Thank you for the question.
I mentioned that I had personal experience with how the currently proposed process wouldn't work. That was in the late seventies when Statistics Canada—and this is forgotten now—was in deep trouble and was a public scandal-ridden organization. All the tremendous reputation that it has acquired since was quite in ruin at that time. It was essential to find a chief statistician who could turn the agency around.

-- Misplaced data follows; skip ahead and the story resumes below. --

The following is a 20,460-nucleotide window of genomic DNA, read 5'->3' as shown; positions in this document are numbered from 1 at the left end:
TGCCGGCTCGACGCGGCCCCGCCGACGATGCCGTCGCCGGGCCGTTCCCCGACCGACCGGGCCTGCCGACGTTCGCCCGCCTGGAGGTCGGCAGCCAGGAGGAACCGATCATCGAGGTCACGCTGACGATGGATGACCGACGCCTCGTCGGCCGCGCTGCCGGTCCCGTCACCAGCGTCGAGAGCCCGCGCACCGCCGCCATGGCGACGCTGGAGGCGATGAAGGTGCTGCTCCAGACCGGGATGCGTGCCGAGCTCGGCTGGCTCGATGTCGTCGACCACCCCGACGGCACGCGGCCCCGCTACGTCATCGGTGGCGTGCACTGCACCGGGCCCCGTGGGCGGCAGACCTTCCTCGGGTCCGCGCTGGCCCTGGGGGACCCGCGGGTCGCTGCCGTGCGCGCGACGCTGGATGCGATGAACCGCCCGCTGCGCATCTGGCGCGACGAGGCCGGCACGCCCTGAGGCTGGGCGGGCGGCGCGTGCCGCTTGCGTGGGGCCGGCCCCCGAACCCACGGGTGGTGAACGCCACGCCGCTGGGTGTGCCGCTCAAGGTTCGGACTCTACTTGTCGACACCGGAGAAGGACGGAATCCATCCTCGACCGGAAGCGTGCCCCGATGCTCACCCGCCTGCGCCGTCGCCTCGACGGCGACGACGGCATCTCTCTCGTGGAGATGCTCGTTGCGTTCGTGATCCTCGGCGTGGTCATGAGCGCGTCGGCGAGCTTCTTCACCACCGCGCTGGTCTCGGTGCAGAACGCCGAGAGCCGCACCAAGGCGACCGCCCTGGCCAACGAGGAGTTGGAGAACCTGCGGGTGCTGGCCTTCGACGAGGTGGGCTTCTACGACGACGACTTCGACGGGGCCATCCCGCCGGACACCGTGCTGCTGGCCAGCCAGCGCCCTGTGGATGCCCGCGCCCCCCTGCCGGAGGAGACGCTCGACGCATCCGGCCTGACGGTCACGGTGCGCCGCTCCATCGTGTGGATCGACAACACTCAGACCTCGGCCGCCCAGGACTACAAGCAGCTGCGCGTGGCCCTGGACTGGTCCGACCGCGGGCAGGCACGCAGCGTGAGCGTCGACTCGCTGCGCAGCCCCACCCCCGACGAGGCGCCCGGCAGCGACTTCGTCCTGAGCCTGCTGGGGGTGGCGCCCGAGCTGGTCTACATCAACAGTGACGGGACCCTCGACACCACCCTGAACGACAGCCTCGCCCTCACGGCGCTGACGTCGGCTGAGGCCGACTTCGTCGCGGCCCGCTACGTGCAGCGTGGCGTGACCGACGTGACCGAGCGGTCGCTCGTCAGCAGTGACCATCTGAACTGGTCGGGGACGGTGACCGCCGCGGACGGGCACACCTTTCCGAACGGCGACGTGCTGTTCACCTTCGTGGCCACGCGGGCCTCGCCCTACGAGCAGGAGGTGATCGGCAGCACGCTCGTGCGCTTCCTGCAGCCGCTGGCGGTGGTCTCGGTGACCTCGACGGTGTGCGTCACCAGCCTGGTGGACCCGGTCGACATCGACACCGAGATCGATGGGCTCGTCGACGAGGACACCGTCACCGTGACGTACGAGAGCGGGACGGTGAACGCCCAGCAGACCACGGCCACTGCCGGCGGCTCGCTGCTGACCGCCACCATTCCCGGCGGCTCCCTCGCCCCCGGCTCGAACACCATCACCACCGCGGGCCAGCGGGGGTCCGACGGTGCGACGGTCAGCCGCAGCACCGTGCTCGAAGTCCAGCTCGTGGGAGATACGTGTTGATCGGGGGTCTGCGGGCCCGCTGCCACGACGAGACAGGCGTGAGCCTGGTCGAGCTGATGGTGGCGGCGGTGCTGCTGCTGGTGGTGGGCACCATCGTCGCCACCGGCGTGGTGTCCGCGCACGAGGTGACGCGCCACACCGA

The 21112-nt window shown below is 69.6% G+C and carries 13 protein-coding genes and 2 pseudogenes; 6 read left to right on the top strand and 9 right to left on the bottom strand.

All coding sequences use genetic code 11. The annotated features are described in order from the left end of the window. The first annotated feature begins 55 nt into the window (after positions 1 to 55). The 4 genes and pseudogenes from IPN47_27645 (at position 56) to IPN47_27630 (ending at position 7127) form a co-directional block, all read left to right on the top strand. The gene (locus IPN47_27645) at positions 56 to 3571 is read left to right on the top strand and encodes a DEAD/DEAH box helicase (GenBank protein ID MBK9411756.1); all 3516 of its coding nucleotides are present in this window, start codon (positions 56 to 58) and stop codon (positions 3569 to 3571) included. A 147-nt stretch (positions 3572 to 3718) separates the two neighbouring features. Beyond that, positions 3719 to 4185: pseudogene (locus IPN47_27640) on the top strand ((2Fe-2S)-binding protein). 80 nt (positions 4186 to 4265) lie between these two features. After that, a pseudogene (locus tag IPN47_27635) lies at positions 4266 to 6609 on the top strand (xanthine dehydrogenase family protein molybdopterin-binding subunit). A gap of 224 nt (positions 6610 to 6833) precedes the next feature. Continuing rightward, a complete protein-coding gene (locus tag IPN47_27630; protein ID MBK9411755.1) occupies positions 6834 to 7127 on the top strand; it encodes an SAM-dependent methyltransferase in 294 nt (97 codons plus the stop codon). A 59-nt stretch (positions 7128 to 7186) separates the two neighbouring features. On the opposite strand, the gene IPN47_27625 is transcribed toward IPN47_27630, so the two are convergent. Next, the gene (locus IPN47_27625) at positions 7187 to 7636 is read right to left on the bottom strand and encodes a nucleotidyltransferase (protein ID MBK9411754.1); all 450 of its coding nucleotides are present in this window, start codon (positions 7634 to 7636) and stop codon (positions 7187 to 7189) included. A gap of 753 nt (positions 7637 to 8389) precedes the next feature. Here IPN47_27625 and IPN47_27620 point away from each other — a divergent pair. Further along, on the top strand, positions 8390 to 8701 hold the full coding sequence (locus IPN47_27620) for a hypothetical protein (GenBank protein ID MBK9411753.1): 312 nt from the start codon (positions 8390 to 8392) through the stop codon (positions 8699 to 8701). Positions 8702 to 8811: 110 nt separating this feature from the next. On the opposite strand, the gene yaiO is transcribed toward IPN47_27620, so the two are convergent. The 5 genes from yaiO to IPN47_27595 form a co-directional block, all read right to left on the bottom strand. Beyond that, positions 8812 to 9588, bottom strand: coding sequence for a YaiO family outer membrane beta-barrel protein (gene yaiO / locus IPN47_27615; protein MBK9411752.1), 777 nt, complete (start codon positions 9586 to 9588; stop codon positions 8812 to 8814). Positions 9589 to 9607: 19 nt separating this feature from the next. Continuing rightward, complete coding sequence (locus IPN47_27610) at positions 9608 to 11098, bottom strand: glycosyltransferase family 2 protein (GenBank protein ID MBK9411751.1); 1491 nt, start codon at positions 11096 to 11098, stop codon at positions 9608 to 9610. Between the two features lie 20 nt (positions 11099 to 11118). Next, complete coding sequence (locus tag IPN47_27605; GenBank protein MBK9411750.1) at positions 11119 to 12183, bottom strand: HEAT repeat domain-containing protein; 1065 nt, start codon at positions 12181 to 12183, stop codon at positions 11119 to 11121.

The government did appoint a search committee, but it couldn't find anybody it could recommend for the task. In the end, it undertook an active courtship of the vice-president of AT&T at the time, who agreed to take an enormous salary cut for the public service that he was intrigued to provide to Canada. That was Martin Wilk, my predecessor, who actually did turn the agency around. The government would not have been able to find anybody like him through the passive application process, and in fact it didn't find anybody like him until a formal search committee was created. The search committee engaged in an almost courtship with the most promising candidate. That's the kind of person one needs to attract to the extremely complex position that the chief statistician is. It's a manager, a professional, a public spokesperson for the agency, and ultimately the defender of its independence.